There is NO WAY - NO WAY that Paul truly desired to see all of Israel converted to the truth. NO WAY. This would clearly be against God's will. I do not desire to see all men converted to the truth. My desire is to see God's will carried out, and that includes the damnation of the wicked and the conversion of the righteous.

    Do you want to see the whole world saved? Shame on you! Christ didn't save the whole world. How dare you pray for something that goes clearly against God's will. (I'm not talking to a particular person here, just giving a sermon). It is blasphemous to wish for the salvation of everyone in my opinion!!!!

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    Re: Quiz for "Soul Winners"

    Quote Originally Posted by Darth Gill
    I totally disagree with Gill on this!

    There is NO WAY - NO WAY that Paul truly desired to see all of Israel converted to the truth. NO WAY. This would clearly be against God's will. I do not desire to see all men converted to the truth. My desire is to see God's will carried out, and that includes the damnation of the wicked and the conversion of the righteous.

    Do you want to see the whole world saved? Shame on you! Christ didn't save the whole world. How dare you pray for something that goes clearly against God's will. (I'm not talking to a particular person here, just giving a sermon). It is blasphemous to wish for the salvation of everyone in my opinion!!!!

    Brandan

    Well obviously Paul and every commentary I have read feel differently. Including myself. How is it praying against Gods will to have Him save people you care about?


    Christ came to save sinners. So if He saves you and I, He can save anyone.

    God saving and damning is not our business Brandan, that is His alone. David
    Also prayed for Israel. Many did. How do we know who the enemies of God are and that they wont be converted?

    Anyway, Paul said it. That is good enough for me. No need for me to shape his inspired words to fit my systematic. It is plain as day. Unless of course, it does not mean what it says...

    Show me one NT example of anyone desireing to see the wicked damned and rejoicing over it. Just one.

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    Re: Quiz for "Soul Winners"

    • I tell the truth in Christ, I am not lying, my conscience also bearing me witness in the Holy Spirit, that I have great sorrow and continual grief in my heart. For I could wish that I myself were accursed from Christ for my brethren, my countrymen according to the flesh. Romans 9:1-3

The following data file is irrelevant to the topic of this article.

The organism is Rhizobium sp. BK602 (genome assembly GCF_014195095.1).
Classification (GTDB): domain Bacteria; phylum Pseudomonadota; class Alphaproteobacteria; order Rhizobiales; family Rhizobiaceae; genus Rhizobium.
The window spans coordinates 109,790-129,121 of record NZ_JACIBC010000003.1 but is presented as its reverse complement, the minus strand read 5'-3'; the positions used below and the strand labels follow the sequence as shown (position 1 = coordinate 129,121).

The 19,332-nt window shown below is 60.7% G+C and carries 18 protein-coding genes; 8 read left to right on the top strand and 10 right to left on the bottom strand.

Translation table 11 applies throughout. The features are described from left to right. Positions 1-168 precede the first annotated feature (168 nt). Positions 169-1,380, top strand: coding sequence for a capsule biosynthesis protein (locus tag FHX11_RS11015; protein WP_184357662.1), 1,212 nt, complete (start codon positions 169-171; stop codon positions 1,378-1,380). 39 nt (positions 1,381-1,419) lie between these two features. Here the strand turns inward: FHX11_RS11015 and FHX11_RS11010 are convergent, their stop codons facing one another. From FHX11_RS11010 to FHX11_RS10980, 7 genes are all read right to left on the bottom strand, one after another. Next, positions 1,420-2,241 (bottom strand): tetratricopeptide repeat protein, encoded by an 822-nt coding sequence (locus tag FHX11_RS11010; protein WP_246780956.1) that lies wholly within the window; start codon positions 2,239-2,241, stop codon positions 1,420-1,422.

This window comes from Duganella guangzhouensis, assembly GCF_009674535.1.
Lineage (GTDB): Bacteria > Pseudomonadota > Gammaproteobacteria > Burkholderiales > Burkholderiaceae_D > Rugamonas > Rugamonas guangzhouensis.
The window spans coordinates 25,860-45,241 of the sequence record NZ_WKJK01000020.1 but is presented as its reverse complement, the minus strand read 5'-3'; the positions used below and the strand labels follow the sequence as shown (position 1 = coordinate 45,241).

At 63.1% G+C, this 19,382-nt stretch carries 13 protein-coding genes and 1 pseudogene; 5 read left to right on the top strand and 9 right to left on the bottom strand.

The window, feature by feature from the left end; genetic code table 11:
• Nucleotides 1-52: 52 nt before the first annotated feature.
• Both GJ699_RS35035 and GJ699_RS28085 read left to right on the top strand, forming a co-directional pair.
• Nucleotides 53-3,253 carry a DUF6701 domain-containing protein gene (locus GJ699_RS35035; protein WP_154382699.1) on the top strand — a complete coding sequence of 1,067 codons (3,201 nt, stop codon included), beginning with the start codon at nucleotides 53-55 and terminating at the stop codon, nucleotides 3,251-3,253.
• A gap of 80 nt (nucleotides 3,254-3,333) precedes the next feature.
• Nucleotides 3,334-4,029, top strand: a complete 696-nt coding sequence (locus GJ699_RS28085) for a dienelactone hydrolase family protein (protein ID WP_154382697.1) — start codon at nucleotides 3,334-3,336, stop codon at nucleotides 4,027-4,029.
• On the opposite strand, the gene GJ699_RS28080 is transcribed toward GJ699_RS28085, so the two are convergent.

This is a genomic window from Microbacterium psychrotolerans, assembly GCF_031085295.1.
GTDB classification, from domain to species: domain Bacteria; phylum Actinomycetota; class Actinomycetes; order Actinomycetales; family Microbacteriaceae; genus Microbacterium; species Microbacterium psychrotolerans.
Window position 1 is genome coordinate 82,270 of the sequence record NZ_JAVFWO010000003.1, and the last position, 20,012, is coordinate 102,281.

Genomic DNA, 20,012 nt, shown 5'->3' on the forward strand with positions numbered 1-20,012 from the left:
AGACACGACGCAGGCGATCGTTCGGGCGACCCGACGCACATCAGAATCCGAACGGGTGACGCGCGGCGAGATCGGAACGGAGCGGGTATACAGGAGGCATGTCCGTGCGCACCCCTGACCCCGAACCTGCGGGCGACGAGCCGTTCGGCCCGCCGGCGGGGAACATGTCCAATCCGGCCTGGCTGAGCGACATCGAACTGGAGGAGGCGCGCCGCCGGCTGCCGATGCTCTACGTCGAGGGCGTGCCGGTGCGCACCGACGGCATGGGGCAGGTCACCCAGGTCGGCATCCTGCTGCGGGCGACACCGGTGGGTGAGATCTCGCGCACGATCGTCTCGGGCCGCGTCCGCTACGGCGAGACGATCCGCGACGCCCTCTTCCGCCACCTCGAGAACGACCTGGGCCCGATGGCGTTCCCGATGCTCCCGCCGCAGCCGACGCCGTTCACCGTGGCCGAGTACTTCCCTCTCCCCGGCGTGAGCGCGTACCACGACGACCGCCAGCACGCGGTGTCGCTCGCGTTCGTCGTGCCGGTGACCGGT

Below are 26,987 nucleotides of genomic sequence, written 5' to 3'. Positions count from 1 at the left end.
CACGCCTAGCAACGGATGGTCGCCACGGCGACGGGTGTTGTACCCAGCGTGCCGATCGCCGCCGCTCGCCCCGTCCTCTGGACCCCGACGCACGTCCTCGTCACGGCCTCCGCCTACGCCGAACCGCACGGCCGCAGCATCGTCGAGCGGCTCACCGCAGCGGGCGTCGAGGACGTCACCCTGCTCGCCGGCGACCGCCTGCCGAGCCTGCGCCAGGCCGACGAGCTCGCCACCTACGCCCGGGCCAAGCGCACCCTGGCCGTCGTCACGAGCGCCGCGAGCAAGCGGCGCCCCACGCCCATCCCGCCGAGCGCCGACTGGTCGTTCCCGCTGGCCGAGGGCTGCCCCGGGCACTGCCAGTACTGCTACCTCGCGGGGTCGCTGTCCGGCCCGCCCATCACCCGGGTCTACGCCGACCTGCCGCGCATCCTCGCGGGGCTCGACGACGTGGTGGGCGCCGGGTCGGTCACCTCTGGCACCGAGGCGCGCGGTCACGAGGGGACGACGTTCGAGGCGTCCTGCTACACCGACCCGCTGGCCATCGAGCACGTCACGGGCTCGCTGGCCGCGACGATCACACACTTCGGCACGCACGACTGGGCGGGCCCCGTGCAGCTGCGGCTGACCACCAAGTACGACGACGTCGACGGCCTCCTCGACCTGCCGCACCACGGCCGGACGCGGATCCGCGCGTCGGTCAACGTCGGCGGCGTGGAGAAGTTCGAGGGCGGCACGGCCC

• What does Paul say here Brandan? Deep within the soul of this man of God lay a burden a great sorrow, a continual grief. Horror of horrors, he was saved, but his brethren were not.

      Perhaps you do think Paul was lying when he said that his concern for the lost meant more to him than his relationship with Jesus. Maybe he had no fear that all liars would have their part in the lake of fire. Perhaps he had no concern that in bearing false witness, he would transgress the Ninth Commandment, for which Ananias and Sapphira where swiftly struck dead in their crooked tracks. Of course, we canít be the judge as to whether or not Paul was telling the truth in Christ, that his conscience was bearing witness in the Holy Spirit, but there certainly is evidence of his care for the salvatiion of his brethren.


      Moses said a similar thing when he asked that God would cut him out of the book of life, rather than judge Israel.

      In light of these thoughts, I donít know how anyone can call himself a Christian and not have concern for the lost. Charles Spurgeon said, "Have you no wish for others to be saved? Then you are not saved yourself. Be sure of that." He continued, "The saving of souls, if a man has once gained love to perishing sinners and his blessed Master, will be an all-absorbing passion to him. It will so carry him away, that he will almost forget himself in the saving of others. He will be like the brave fireman, who cares not for the scorch or the heat, so that he may rescue the poor creature on whom true humanity has set its heart. If sinners will be damned, at least let them leap to hell over our bodies. And if they will perish, let them perish with our arms about their knees, imploring them to stay. If hell must be filled, at least let it be filled in the teeth of our exertions, and let not one go there unwarned and unprayed for."

      Hell should be so real to us that its flames burn away apathy and motivate us to warn the lost. Do we see the unsaved as hellís future fuel? Do we understand that sinful humanity is the anvil of the justice of God? Have we ever been horrified or wept because we fear their fate? The depth of our evangelistic zeal will be in direct proportion to the love we have. If you are not concerned about your neighborís salvation, then I am concerned for yours.